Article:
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Proceedings Paper

Steerable zoom periscope
Author(s): Michael Owen Lidwell
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Paper Abstract

Submarine periscopes often provide a field change mechanism but there is a distinct preference for fixed magnifications for immediate awareness of range. However for a variety of reasons, the standard periscope is being succeeded by television. Even high definition TV is restricted in displayed resolution points compared with a direct vision periscope, therefore as apparent size is now dependent on the display, a continuous zoom is suggested to ensure relevance of the captured image. The need for steering and stabilization of the sight line and viewing through a window, within the bounds of an unobtrusive and seaworthy package present special optical problems. A stable entrance pupil must be projected onto the window beyond the line of sight prism. It follows that the optical system incorporates a relay stage to provide a real aperture stop and that configuration changes on both sides of the intermediate image are necessary to control the entrance pupil. Compact zoom lenses are usually based on Galilean telescopes and the moving group diverging; in contrast this zoom periscope is based on the Kepler type and all the lens groups are converging. The system provides an 8:1 zoom range, is unconstrained in overall length but fits a standard 6 multiplied by 40 ocular within a tube of 50 mm in diameter. A disadvantage is the motion of moving lens groups through a focus with a risk of blemishes becoming visible but the image quality is hardly inferior to a traditional layout using interchangeable lenses.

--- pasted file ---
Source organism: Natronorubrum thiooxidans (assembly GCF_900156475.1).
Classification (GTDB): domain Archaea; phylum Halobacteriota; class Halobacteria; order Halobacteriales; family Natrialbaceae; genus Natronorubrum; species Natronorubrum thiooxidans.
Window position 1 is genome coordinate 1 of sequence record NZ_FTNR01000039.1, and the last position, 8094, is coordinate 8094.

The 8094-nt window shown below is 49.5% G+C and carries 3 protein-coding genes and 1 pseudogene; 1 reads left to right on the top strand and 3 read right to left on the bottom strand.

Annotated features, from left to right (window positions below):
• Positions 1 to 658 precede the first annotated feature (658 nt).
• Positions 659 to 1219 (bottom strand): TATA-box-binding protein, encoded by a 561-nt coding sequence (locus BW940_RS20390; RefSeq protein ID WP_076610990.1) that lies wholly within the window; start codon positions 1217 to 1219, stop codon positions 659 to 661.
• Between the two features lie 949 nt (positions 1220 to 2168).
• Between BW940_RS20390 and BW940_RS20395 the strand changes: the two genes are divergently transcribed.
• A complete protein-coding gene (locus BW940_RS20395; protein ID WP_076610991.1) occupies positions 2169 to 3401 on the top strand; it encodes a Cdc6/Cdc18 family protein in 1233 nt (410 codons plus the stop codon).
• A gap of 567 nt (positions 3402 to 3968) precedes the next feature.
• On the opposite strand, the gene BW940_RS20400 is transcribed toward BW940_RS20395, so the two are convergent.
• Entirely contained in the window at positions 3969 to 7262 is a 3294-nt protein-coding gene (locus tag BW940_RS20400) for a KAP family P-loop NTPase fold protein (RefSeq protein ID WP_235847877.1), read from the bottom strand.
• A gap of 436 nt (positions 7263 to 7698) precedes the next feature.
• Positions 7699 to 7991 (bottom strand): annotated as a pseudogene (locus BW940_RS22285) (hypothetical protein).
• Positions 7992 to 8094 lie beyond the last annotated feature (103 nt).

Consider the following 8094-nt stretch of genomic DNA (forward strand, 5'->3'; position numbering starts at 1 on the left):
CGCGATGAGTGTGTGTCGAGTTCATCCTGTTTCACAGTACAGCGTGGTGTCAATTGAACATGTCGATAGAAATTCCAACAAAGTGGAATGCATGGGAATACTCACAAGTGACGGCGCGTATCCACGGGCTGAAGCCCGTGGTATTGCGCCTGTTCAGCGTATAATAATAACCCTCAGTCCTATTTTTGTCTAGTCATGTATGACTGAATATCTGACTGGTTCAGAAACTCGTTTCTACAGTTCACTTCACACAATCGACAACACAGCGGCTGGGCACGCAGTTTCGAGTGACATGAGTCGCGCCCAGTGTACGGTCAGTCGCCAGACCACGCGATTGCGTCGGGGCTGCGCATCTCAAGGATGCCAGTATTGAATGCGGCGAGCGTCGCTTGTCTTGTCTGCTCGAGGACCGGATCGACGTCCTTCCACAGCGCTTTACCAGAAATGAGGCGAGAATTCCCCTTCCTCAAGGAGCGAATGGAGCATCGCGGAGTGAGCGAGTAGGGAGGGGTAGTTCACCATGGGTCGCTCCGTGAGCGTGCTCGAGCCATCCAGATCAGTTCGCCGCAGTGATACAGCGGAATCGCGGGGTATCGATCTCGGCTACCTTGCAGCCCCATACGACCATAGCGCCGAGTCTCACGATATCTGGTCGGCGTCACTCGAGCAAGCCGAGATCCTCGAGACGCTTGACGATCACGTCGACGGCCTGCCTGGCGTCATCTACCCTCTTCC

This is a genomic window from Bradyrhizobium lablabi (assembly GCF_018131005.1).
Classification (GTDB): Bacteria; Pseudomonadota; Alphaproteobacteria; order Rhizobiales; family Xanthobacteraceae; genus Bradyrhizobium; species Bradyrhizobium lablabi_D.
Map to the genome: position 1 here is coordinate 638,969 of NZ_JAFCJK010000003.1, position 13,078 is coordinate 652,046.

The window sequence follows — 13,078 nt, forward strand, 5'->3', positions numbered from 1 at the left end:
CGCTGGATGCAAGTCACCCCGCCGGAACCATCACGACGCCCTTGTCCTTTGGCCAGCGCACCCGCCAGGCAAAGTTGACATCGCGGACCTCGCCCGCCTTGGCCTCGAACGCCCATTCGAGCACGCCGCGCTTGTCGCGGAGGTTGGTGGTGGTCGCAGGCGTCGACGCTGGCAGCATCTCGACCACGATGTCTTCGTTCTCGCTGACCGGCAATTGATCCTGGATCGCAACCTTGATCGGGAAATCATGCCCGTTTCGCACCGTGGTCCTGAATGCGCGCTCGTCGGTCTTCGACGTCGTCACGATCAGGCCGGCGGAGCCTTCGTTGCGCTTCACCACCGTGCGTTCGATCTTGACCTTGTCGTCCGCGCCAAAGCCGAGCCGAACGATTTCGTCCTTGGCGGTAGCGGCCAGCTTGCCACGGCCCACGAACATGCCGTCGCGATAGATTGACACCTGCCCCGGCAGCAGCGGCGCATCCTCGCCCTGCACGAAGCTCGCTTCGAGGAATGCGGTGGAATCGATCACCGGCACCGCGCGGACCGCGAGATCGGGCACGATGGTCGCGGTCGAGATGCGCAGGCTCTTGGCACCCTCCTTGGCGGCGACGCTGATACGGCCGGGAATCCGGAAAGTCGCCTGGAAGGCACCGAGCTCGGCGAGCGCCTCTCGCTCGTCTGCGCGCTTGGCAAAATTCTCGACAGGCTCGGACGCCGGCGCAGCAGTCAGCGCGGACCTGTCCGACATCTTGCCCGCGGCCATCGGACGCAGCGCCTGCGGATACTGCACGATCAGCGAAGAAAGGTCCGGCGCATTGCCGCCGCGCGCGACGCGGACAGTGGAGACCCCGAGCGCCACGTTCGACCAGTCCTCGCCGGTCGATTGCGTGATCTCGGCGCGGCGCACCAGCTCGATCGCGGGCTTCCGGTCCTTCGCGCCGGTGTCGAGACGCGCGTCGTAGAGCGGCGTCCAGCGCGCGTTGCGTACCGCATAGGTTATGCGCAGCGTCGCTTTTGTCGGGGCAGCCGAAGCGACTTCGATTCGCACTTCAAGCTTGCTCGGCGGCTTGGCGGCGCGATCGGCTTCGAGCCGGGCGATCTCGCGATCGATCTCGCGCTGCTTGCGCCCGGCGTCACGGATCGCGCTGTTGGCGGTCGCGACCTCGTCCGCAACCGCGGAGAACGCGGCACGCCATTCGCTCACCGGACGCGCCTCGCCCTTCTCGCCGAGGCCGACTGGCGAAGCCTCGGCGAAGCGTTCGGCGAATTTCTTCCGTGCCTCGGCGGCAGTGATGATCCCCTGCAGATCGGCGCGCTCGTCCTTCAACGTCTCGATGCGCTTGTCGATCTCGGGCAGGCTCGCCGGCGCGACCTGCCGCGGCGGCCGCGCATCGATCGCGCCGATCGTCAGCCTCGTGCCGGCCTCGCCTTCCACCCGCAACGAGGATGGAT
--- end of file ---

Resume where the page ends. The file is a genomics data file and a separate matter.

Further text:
Paper Details

Date Published: 5 October 1995
PDF: 12 pages
Proc. SPIE 2539, Zoom Lenses, (5 October 1995); doi: 10.1117/12.222839
Show Author Affiliations
Michael Owen Lidwell, Pilkington Optronics (United Kingdom)

Published in SPIE Proceedings Vol. 2539:
Zoom Lenses
Allen Mann, Editor(s)

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